When I'm singing a song, like I'm explaining it by letting people know what's going on, like getting people hyped, making sure people are okay. And I think it's just so much of what I naturally do as an artist because I care. I care about my people and I want my people to know what's going on in the city. Do y’all know that our young people are out here not being able to eat? Do you know our young people are suffering in the south? Folks who have already been through a pandemic, we've had an HIV pandemic going on for years, and so making sure to speak truth to power every time I get on a microphone is something that I definitely have always incorporated in my work. And I love facilitating, facilitating is so fun and so necessary too, for like the make-up of who I am. I feel so rooted in this work. I feel so called to the work too. Just because of how I was raised as well, my mom was a migrant worker and always was telling us about how we care for one another, we need to show up for one another, when I was a young person, she'd always give us extra supplies to make sure our classmates had extra stuff, and so I definitely carry her spirit in the work that I do and everything that I do, and so yeah, I definitely feel like facilitating and Mental Health work just shows up in every single thing that I do.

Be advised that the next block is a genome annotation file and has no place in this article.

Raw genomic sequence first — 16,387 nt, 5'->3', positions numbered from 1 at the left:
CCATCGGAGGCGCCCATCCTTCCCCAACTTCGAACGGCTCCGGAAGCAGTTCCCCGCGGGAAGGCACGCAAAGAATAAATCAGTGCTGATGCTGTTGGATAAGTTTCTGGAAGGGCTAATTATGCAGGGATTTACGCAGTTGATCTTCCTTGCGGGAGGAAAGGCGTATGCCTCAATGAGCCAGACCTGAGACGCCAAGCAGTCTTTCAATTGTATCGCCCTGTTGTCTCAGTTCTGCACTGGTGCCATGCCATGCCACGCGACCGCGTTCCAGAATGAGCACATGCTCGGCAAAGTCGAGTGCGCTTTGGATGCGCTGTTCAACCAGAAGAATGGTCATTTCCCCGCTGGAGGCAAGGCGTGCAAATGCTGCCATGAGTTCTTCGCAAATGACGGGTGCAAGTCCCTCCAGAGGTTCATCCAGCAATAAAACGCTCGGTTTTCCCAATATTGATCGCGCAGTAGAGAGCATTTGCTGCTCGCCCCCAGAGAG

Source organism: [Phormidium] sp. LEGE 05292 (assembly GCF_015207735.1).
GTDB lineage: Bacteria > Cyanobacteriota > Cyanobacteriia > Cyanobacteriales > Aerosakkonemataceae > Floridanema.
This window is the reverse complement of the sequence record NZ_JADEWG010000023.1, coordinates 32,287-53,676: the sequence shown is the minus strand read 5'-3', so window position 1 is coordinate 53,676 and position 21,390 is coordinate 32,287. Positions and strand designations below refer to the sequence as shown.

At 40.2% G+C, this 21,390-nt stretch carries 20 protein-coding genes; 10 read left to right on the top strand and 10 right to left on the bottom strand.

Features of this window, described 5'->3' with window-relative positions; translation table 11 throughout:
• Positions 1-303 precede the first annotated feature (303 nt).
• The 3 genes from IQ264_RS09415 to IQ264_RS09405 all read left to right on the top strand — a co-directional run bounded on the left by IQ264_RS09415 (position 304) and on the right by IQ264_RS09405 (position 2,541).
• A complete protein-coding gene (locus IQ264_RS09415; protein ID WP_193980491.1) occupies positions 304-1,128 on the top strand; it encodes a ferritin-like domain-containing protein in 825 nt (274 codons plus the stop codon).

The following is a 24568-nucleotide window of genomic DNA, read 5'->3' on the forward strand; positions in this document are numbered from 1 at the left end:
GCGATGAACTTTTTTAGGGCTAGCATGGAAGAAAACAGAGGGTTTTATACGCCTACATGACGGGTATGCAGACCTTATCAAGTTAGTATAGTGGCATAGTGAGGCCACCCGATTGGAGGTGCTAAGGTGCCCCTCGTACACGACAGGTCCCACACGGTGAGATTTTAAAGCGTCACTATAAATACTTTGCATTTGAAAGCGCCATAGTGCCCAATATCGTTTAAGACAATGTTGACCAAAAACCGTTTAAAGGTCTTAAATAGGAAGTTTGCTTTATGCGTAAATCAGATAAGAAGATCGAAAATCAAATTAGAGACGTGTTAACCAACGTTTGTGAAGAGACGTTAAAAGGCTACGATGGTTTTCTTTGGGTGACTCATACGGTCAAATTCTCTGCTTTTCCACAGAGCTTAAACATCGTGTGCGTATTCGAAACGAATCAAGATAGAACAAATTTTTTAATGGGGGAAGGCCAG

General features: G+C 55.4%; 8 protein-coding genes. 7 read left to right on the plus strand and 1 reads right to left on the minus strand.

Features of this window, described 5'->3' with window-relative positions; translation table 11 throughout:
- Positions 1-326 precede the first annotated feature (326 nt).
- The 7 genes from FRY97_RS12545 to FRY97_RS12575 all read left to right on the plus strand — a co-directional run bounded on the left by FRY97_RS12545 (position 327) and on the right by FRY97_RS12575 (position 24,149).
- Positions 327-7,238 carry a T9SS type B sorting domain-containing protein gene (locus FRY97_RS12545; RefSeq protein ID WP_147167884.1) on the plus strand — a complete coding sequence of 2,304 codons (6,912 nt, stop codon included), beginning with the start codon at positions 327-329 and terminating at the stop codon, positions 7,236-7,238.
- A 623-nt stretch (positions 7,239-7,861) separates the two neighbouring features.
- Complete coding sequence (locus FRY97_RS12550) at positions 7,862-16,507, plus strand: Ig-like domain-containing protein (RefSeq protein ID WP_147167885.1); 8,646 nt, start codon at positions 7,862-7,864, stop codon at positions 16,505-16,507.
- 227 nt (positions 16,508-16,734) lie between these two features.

M: Yeah, that's all really powerful. And I know you briefly mentioned this before, but I feel like I just wanna highlight it is such a wonderful example of everything you just spoke to, which is founding Duval Folx for that dance party, but also doing that in the face of such high rates of transphobic violence that was happening, especially locally, and still creating and cultivating a space for joy and having that experience, I feel like really just is such a tangible act that just speaks to everything you just said, but also is there anything you wanted to add about Duval Folx, because I know you've moved away, but I feel like everyone is probably still thinking of you and your work.
G: Well, Duval Folx has not ended yet. I'm still planning. I actually have a party coming up in the works, and I don't...My people know I don't give no dates out yet, they know when it's gonna come, it's gonna come, they know to wait on it, and so...Yeah, I mean, it was a scary, scary time in 2018. Just to be like real talk for a moment, are people like if folks don't know, in 2018, Jackson at the time was an epicenter for trans violence. We had the most Black trans murders in the United States, and it was just so horrendous because the cops were misgendering these women, the violence was like...Compared to some of the other women, rest in power, that were taken away from us. It was very violent, and I at the time, that's when I started DJing. So I was DJing in the “gay clubs” and nobody was speaking about it, there was no money raised for the funds for funerals and things like that, and I was like, ‘this is whack as hell, and also y’all racist and also I hate it here. Why am I doing this?’ And I was just like, you know what? I'm about to carve out my own space. I'm about to make my own thing because this is whack as hell, ya'll tell me I can't play rap music because that's for urban night. I can’t play reggaeton 'cause that's for Latin night, and it just was so segregated still, you know?